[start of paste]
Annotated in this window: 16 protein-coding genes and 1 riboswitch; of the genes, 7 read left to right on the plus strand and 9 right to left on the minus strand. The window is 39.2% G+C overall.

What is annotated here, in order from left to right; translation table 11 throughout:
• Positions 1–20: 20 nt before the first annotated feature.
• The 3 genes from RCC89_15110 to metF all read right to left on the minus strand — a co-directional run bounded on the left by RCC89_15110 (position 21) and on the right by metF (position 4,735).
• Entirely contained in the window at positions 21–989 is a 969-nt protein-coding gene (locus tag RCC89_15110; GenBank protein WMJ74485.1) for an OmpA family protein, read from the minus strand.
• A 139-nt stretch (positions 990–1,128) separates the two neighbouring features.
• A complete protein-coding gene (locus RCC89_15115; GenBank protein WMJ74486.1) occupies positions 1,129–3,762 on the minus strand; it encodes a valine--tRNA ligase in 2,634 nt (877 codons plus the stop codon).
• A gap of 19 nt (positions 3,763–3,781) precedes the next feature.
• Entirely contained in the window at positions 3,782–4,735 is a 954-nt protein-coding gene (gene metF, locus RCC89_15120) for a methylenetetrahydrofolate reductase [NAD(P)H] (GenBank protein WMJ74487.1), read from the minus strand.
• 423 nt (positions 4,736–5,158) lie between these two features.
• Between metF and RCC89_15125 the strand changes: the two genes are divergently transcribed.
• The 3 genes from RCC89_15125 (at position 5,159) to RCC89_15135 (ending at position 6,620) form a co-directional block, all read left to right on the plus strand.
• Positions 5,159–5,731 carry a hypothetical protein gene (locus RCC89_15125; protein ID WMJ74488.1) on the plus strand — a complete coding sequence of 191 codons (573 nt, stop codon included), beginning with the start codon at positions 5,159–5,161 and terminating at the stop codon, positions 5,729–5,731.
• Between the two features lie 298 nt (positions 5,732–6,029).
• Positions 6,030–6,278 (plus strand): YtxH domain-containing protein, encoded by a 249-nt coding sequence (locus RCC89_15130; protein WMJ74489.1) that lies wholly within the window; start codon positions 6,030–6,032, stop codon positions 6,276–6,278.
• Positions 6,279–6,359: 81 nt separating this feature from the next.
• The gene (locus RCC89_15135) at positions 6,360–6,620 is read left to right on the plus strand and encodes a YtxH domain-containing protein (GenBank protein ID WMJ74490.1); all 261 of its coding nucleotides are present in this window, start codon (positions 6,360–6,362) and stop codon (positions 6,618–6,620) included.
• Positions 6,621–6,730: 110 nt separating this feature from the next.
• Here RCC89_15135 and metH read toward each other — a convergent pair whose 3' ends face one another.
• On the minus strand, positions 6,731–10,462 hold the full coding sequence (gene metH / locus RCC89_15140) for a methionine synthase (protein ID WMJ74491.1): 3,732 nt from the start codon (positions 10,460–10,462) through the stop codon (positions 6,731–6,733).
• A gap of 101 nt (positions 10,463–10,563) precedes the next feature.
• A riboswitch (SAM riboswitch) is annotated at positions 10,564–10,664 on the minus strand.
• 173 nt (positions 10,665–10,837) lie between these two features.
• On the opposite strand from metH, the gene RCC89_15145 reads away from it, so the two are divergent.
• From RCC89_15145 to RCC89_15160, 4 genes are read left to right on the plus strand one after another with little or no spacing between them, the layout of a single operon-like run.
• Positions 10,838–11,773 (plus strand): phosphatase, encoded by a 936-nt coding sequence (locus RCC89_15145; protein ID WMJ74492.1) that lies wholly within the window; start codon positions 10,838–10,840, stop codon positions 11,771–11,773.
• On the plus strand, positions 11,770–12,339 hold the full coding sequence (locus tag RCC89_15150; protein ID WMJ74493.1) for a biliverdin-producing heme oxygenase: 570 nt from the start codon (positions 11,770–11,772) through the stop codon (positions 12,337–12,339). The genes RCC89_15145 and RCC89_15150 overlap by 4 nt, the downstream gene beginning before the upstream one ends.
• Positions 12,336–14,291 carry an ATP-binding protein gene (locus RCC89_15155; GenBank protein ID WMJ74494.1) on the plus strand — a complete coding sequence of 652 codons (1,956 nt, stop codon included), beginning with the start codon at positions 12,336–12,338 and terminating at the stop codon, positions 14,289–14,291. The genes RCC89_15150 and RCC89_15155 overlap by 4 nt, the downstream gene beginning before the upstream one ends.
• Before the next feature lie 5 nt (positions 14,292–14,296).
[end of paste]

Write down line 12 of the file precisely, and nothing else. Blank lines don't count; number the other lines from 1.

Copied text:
• The 3 genes from RCC89_15125 (at position 5,159) to RCC89_15135 (ending at position 6,620) form a co-directional block, all read left to right on the plus strand.